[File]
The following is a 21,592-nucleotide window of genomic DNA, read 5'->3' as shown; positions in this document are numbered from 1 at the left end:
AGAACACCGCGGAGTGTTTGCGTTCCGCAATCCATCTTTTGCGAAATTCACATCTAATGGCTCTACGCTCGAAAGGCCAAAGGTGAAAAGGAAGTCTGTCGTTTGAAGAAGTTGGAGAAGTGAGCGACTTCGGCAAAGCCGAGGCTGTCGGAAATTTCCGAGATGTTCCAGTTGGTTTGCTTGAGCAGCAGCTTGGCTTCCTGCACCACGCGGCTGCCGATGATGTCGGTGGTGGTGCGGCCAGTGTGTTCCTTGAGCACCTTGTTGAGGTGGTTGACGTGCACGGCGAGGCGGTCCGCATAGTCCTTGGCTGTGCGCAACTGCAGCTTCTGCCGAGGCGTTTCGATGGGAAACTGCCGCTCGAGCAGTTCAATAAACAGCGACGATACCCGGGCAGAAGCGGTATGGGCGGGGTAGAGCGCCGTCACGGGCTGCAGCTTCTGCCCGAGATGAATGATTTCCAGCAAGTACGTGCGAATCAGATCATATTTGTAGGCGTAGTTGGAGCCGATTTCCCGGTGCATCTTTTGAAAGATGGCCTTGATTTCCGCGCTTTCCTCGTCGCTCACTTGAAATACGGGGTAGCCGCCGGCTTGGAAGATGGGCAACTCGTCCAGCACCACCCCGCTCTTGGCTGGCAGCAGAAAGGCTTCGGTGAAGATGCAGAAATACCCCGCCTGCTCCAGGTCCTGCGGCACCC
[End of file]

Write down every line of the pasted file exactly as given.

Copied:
The following is a 21,592-nucleotide window of genomic DNA, read 5'->3' as shown; positions in this document are numbered from 1 at the left end:
AGAACACCGCGGAGTGTTTGCGTTCCGCAATCCATCTTTTGCGAAATTCACATCTAATGGCTCTACGCTCGAAAGGCCAAAGGTGAAAAGGAAGTCTGTCGTTTGAAGAAGTTGGAGAAGTGAGCGACTTCGGCAAAGCCGAGGCTGTCGGAAATTTCCGAGATGTTCCAGTTGGTTTGCTTGAGCAGCAGCTTGGCTTCCTGCACCACGCGGCTGCCGATGATGTCGGTGGTGGTGCGGCCAGTGTGTTCCTTGAGCACCTTGTTGAGGTGGTTGACGTGCACGGCGAGGCGGTCCGCATAGTCCTTGGCTGTGCGCAACTGCAGCTTCTGCCGAGGCGTTTCGATGGGAAACTGCCGCTCGAGCAGTTCAATAAACAGCGACGATACCCGGGCAGAAGCGGTATGGGCGGGGTAGAGCGCCGTCACGGGCTGCAGCTTCTGCCCGAGATGAATGATTTCCAGCAAGTACGTGCGAATCAGATCATATTTGTAGGCGTAGTTGGAGCCGATTTCCCGGTGCATCTTTTGAAAGATGGCCTTGATTTCCGCGCTTTCCTCGTCGCTCACTTGAAATACGGGGTAGCCGCCGGCTTGGAAGATGGGCAACTCGTCCAGCACCACCCCGCTCTTGGCTGGCAGCAGAAAGGCTTCGGTGAAGATGCAGAAATACCCCGCCTGCTCCAGGTCCTGCGGCACCC